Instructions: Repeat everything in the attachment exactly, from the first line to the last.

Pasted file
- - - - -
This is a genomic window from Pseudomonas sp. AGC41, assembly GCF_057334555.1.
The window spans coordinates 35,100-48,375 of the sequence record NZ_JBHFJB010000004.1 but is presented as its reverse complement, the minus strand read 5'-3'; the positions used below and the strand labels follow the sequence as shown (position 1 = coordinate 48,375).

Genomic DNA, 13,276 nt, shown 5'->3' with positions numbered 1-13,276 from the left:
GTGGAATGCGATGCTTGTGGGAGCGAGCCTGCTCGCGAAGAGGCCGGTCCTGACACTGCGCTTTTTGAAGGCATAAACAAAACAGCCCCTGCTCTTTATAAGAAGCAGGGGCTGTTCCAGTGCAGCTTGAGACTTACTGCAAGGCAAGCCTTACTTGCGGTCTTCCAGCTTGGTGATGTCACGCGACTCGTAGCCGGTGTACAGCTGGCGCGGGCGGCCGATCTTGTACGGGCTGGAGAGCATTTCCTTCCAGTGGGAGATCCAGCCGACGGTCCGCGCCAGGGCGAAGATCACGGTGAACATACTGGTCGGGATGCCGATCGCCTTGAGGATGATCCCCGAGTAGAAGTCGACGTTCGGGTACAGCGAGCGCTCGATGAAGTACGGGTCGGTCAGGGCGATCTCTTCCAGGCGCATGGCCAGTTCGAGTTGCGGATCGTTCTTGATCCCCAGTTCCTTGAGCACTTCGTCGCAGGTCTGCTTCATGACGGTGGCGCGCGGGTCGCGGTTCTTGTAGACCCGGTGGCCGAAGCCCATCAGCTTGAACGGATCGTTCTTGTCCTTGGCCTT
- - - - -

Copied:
This is a genomic window from Pseudomonas sp. AGC41, assembly GCF_057334555.1.
The window spans coordinates 35,100-48,375 of the sequence record NZ_JBHFJB010000004.1 but is presented as its reverse complement, the minus strand read 5'-3'; the positions used below and the strand labels follow the sequence as shown (position 1 = coordinate 48,375).

Genomic DNA, 13,276 nt, shown 5'->3' with positions numbered 1-13,276 from the left:
GTGGAATGCGATGCTTGTGGGAGCGAGCCTGCTCGCGAAGAGGCCGGTCCTGACACTGCGCTTTTTGAAGGCATAAACAAAACAGCCCCTGCTCTTTATAAGAAGCAGGGGCTGTTCCAGTGCAGCTTGAGACTTACTGCAAGGCAAGCCTTACTTGCGGTCTTCCAGCTTGGTGATGTCACGCGACTCGTAGCCGGTGTACAGCTGGCGCGGGCGGCCGATCTTGTACGGGCTGGAGAGCATTTCCTTCCAGTGGGAGATCCAGCCGACGGTCCGCGCCAGGGCGAAGATCACGGTGAACATACTGGTCGGGATGCCGATCGCCTTGAGGATGATCCCCGAGTAGAAGTCGACGTTCGGGTACAGCGAGCGCTCGATGAAGTACGGGTCGGTCAGGGCGATCTCTTCCAGGCGCATGGCCAGTTCGAGTTGCGGATCGTTCTTGATCCCCAGTTCCTTGAGCACTTCGTCGCAGGTCTGCTTCATGACGGTGGCGCGCGGGTCGCGGTTCTTGTAGACCCGGTGGCCGAAGCCCATCAGCTTGAACGGATCGTTCTTGTCCTTGGCCTT